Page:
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History, Herstory: How Writers Make the World

Review of A.S. Byatt, On Histories and Stories: Selected Essays (Cambridge: Harvard University Press, 2000), 196 pp. ISBN: 0674008332 [ISBN-13: 978-0674008335]

Paul Hansom

A.S. Byatt, On Histories and Stories, cover image
Other Voices, 3.1 Recycling Culture
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Byatt's seven essays are essentially re-treads of her Richard Ellmann memorial lectures at Emory, and her Finzi Contini lectures at Yale, focusing on post-1945 British and European literary historicism. They fit neatly into the category "good criticism," echoing the Leavis-Trilling hermeneutic, but without the intellectual urgency or moralizing. There's also a clear pedagogical strain at work. Byatt acknowledges these are a "writer's essays," (1) and she situates herself as both a practitioner and teacher of fiction. She's fully aware of her old-school approach (she is, in fact, old school), and lightly mocks some of her earnest excesses. Yet despite this, Byatt does offer intelligent and insightful judgment with refreshing straightforwardness, avoiding choking academic rigor and theoretical dead-weight. However, there are limitations to this approach and the collection in general; the most obvious is a lack of reach and conclusiveness. The most problematic is a creeping sense of redundancy.

Having said this, however, there is an admirable coherency at work in the first four essays, and Byatt's exploration offers a useful genealogy of the modern British novel and their tropes. Her ultimate aim is not to rescue British canonical works elbowed out by curricula modishness, but to expand inclusive possibilities. By focusing on the British Writer-in-Time, or writings about time and history, Byatt explores the strategies, advantages and problems concerning historicity in the novel. "Fathers," orients itself broadly around contemporary working writers like Anthony Burgess, Penelope Fitzgerald, Julian Barnes, Graham Swift, and Martin Amis, who take on their father's war by selecting, fabricating and erasing to produce a new "war story," a counter-point to traditionalists like Henry Green or Elizabeth Bowen. Where these writers offered a fluid ghost world out-of-time, without future or past, or reflected gleeful social collapse through satire, the new breed relies on a pastiche, couched in clichés, anti-heroes, and banal experience. In short, they make their own history.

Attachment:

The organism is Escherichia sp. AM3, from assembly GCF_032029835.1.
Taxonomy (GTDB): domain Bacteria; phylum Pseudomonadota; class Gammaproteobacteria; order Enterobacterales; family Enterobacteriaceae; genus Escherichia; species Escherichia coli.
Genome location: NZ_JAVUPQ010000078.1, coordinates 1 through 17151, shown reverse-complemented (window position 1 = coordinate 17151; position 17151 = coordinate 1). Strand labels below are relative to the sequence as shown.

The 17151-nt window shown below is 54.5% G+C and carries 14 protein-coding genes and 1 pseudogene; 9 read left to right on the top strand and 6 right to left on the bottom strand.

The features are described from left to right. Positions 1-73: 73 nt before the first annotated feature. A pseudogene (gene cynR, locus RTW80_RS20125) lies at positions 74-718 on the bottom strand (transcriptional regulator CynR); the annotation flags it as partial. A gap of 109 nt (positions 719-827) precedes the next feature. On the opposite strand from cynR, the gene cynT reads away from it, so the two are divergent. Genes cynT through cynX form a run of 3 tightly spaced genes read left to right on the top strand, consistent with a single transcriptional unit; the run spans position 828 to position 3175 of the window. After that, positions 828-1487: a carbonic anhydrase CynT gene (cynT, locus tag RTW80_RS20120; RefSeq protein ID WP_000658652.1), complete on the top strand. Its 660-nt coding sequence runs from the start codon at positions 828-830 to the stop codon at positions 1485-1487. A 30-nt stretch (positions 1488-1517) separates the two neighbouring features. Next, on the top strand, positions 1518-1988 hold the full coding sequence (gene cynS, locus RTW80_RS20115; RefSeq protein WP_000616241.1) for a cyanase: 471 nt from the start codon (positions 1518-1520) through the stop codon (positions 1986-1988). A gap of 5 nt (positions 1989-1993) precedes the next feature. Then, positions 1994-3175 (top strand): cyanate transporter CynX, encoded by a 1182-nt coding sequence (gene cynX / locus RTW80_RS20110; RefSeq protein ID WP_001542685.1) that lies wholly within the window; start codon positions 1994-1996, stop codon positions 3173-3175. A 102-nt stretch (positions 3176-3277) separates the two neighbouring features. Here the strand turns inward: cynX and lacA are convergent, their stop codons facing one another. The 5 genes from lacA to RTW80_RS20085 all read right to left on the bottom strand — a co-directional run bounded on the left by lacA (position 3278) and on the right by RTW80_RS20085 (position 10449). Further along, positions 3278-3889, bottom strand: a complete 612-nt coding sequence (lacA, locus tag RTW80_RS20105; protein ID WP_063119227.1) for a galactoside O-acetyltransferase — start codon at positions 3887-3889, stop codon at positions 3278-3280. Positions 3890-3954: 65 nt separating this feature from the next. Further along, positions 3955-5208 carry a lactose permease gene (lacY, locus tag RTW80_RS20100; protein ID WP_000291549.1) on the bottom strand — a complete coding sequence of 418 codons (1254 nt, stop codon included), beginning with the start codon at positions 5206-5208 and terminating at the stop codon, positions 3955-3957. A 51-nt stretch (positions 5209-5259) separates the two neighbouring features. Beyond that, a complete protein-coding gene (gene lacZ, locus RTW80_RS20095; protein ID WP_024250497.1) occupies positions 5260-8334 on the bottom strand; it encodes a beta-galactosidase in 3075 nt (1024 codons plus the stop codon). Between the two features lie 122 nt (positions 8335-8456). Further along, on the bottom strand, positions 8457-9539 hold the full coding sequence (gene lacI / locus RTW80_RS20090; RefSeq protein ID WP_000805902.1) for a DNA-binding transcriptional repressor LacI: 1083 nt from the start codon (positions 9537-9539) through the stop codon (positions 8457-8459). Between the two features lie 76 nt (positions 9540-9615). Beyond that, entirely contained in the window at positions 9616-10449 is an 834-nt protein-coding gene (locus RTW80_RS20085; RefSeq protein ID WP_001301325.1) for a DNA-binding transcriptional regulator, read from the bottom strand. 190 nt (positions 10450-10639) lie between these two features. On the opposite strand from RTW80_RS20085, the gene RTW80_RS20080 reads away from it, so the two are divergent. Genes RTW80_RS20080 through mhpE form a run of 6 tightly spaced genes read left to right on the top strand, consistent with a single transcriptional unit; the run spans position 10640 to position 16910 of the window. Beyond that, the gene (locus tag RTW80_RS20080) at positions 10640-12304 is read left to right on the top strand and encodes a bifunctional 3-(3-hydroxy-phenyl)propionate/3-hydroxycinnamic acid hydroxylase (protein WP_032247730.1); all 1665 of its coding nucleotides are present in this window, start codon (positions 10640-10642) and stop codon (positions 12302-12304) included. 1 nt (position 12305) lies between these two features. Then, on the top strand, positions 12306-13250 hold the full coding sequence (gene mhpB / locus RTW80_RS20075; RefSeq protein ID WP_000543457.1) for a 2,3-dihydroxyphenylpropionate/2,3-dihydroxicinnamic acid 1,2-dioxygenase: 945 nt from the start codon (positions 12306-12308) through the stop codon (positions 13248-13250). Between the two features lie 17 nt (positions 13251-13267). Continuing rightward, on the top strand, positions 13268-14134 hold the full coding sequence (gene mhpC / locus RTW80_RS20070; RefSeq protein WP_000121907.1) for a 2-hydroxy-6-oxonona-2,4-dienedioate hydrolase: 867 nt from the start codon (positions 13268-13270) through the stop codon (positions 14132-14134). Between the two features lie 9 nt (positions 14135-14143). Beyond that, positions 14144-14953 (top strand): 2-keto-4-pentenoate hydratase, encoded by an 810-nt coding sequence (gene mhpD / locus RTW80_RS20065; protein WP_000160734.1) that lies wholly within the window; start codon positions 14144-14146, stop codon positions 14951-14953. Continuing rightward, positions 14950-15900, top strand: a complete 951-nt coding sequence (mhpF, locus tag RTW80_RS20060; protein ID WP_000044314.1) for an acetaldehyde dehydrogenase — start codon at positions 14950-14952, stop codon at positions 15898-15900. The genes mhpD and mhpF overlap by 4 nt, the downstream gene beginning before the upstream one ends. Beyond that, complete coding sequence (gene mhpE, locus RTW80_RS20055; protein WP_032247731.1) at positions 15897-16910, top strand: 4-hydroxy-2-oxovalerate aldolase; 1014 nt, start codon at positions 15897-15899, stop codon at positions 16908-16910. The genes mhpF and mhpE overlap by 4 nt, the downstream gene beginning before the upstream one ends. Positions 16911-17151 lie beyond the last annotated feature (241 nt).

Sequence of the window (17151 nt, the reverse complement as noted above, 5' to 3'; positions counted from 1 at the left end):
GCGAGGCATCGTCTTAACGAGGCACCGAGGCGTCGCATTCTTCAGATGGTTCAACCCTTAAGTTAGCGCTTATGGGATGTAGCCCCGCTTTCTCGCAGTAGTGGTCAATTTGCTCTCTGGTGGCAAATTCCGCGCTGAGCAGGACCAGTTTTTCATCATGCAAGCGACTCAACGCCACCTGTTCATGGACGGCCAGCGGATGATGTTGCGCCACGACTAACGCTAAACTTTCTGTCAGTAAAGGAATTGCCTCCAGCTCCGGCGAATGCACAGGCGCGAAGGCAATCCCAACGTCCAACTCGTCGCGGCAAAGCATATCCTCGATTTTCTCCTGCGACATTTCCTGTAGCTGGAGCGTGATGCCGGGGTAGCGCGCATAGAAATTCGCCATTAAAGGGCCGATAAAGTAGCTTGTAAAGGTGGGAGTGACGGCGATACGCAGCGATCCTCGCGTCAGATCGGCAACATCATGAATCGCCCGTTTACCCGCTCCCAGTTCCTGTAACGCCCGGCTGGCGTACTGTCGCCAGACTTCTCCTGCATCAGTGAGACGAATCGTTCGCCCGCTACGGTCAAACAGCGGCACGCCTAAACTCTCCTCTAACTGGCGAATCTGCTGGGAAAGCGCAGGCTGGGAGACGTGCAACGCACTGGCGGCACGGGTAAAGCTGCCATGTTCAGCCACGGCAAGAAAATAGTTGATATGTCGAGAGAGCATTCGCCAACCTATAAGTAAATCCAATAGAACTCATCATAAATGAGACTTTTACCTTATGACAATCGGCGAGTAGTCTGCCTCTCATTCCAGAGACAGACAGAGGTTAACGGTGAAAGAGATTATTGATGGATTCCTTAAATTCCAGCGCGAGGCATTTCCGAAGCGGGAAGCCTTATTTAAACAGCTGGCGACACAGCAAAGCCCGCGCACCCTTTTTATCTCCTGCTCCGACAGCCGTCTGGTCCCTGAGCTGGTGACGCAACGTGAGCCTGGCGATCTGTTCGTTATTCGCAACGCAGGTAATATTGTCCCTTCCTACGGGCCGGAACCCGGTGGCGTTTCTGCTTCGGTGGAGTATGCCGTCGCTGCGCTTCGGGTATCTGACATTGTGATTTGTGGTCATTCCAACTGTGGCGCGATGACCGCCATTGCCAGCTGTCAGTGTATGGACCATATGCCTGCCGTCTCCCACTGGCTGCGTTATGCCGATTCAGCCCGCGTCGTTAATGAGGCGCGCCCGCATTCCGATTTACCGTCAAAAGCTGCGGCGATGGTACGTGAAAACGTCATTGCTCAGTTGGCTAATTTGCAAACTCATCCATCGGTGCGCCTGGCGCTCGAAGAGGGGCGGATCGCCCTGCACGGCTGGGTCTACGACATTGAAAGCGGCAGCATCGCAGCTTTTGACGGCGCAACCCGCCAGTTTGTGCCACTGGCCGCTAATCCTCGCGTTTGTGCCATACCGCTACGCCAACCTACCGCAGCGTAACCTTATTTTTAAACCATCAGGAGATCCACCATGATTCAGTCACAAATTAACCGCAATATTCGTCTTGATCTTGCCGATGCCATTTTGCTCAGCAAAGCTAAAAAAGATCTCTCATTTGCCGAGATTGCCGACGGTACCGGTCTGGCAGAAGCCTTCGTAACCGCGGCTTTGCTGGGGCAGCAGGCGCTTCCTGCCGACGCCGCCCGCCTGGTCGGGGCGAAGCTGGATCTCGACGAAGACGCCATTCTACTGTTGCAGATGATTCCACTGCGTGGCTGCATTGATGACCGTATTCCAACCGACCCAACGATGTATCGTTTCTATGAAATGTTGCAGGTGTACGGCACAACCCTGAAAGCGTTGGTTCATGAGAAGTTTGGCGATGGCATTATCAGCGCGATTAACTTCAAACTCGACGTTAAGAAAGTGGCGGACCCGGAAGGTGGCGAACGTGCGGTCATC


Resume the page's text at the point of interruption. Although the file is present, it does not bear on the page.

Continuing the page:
Byatt's analysis is insightful, reminding us that during the Fifties, writing about the past was criticized as an escapist bow to the "heritage" industry, because it ignored the vital contemporary. Yet as she reveals, these post-war writers are far from simply nostalgists; rather, they approach epochal situations with a new self-consciousness, injecting themselves into the historical moment, constructing history as multivalent narrative possibilities occurring in imaginary dialogue, fragment and fantasism. And while her conclusions are solid, much of this has already been insightfully—even canonically!—explored in dozens of other studies on narrative, postmodernism, and subjectivity.